MELOMANIA brings you a perfect 10(!) releases to peruse and ruminate upon
while you honor your MOTHER!
LANDE HEKT - “Romantic/Octopussy” [7”](Emotional Response)
The best love songs are often the most familiar and effortless. Lande Hekt mixes her airy vocals and smart lyrics with a crush-worthy lo-fi jangle. Her hook “I knew you were romantic at heart” beautifully dovetails at the end of the chorus like a classic Smiths song or even early Sundays. With its Juliana Hatfield-ish drive, Hekt completes her introspective lyrics with some Keats-ian observation (possibly the other connotation of “Romantic?) “When you hear a voice that summons you, a voice dragging you home/When the last days of winter hang outside your home, just let me know” clearly puts a lump in your throat. Then Hekt plaintively wraps it up elliptically (like most great songs) saying “I’m just gonna wait around ‘til the end becomes the start.” Whether you have a gothic heart or not, “Romantic” is one of the most beautiful songs you will hear this year. Bonus points for covering The Wedding Present for the B-side.
WARPAINT - Radiate Like This [LP/CD](Virgin)
MY IDEA - CRY MFER [LP/CD](Hardly Art)
Coming on like a cross between Radiohead (the nervy "Hips") and modern R&B (the smooth "Stevie,") Warpaint sink their primary hallmarks of sound (Jenny Lee Lindberg's rubbery bass and their vocals) behind walls of synths and pumped-up drums to make ethereal songs danceable again. "Champion" follows the blueprint of UK bands like Goat Girl and Wet Leg in purposely developing a song out of a seemingly undeveloped sound. "Radiate Like This" wants to function as their COVID album, but its diffuse composition makes it largely transitional.
Lily Konigsberg from Palberta has already released an Indie Rock/Power Pop hybrid on her own. (In fact, the bratty but brassy "That's The Way I Like It" was one of 2021's best songs.) However, pairing her whispery voice and knack for hooks ("Crutch") with Nate Amos (who produced her last record) is a fantastic idea. My Idea is a song machine that does not stop and rarely plays the same style twice. They flirt with shoegaze to open up the record ("Cry Mfer") and then touch on Electro Pop ("Lily's Phone,") Piano Pop ("Not Afraid Anymore,") and 80's Jangle ("One Tree Hell. ") Konigsberg's lyrics as usual hit hard (the road confessions on "Yr a Blur" clearly tells their story,) and you are made to feel part of the process as all the extraneous talk is locked into the recordings. When Amos gets in on the proceedings, he autotunes in "I Can't Dance Part 2," but his largest contribution is creating so many environments for Lily to sing/intone/coo/purr. My Idea is a union that must continue.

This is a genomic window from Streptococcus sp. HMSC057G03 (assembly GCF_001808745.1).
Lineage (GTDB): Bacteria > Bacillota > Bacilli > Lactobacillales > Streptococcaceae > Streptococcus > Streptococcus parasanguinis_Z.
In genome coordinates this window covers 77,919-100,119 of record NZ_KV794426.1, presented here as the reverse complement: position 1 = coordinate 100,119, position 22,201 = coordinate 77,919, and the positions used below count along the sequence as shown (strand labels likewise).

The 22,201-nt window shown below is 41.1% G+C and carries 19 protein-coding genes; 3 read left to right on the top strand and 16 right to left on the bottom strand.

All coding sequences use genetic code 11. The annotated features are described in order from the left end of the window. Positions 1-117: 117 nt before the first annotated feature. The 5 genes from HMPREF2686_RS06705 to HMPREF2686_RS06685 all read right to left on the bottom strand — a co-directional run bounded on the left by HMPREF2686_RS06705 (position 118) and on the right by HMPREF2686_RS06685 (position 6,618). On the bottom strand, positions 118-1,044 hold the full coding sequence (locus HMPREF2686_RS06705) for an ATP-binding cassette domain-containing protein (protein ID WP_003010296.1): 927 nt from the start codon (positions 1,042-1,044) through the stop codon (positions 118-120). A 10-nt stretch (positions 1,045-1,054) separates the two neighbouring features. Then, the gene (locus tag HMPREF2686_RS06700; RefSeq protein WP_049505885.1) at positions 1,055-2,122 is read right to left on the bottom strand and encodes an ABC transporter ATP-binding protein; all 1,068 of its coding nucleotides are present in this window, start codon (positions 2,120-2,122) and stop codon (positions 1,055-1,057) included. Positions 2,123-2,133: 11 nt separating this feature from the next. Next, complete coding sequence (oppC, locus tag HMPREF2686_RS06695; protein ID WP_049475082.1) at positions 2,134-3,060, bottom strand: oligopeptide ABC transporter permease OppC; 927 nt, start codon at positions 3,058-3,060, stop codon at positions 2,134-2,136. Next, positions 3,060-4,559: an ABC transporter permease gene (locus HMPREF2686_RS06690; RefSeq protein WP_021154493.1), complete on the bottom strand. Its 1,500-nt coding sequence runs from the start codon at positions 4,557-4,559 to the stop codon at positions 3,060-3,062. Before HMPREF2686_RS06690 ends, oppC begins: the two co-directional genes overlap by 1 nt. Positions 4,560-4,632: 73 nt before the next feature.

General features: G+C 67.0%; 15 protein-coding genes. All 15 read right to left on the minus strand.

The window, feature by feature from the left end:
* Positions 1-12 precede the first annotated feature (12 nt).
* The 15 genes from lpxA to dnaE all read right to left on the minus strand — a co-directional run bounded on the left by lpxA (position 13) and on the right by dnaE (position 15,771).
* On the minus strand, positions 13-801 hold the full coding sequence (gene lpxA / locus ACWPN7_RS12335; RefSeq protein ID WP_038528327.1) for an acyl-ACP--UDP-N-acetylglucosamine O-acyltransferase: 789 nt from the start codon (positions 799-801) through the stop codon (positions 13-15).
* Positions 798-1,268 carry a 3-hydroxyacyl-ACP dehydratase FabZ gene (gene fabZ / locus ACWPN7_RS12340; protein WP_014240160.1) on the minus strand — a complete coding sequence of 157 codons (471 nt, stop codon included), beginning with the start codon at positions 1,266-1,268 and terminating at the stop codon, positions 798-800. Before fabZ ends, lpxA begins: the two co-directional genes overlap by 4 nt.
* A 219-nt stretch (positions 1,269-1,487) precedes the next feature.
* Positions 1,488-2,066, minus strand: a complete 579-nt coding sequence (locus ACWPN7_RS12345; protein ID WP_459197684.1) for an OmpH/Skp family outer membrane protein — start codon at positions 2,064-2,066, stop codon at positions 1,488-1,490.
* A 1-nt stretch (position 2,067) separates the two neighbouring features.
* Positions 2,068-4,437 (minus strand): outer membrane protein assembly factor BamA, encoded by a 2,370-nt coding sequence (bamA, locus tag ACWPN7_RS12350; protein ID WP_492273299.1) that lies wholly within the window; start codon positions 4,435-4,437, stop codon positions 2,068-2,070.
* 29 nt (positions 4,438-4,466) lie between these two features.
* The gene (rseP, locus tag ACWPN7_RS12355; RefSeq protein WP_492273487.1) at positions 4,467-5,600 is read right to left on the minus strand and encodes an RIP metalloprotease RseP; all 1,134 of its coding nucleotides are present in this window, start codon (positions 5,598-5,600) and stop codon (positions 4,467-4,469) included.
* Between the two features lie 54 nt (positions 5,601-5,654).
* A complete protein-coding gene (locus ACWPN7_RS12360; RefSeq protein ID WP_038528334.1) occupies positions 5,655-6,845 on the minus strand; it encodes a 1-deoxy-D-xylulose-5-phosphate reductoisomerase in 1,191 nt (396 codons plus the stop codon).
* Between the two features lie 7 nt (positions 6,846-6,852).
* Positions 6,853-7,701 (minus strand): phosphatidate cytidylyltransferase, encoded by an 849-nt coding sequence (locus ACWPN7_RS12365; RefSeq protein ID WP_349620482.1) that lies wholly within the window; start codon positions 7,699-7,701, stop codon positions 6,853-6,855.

MARKET - The Consistent Brutal Bullsh!t Gong [LP/CD](Western Vinyl/Secretly/AMPED)
DINER - Fold [LP](Show Your Hand/Republic of Music UK)
This pair of Indie Rock records are far from downtrodden despite being somewhat downtempo. Market's Nate Mendelsohn has a real gift for idiosyncratic lyrics pumped into languid Sparklehorse-ian songs. "Watergate" is a merry-go-round of riffs that speed up and slow down around a truly absurd set of lyrics. We can only describe Market as the sound of falling down. Guitar lines pulse and Mendelsohn lays on beds of harmonies, but "Gong" never loses its momentum. "Scar" is a higher-tempo Pop song with Flaming Lips-ish bursts of noise, but never settles on where it wants to go (which is likely the point of a song about losing your medication among other things.) The epic "Looking Back On The Spanish Civil War" is Mendelsohn's masterpiece of lyrical phrasing and playfully dodging his own bullets. Its relentless chime is soothing even as multitracked Mendelsohn intones "I'm alright/I'm always fine" with the enthusiasm of a man giving up. A deep record with so many shades of grey and a wicked sense of humor.
Diner is Wire-ish Post-Punk slowed down to find its comfort zone. The haunting organ, elastic bass, and hypnotic drums alone would make "Fold" a record to stretch out and explore. However, "Fold" knows exactly how to use its emptiest spaces the best. "Arm The Ridge" builds its tension from the organ line, as one word is uttered for every line. "Dog Lead Me On" is like a more demented Alex Harvey wringing drama from 70's Eno. "Everyone's Arrived" plays with a Can-like motorik sound but winds up sounding like Broadcast. The final cut "Yours" is their standout.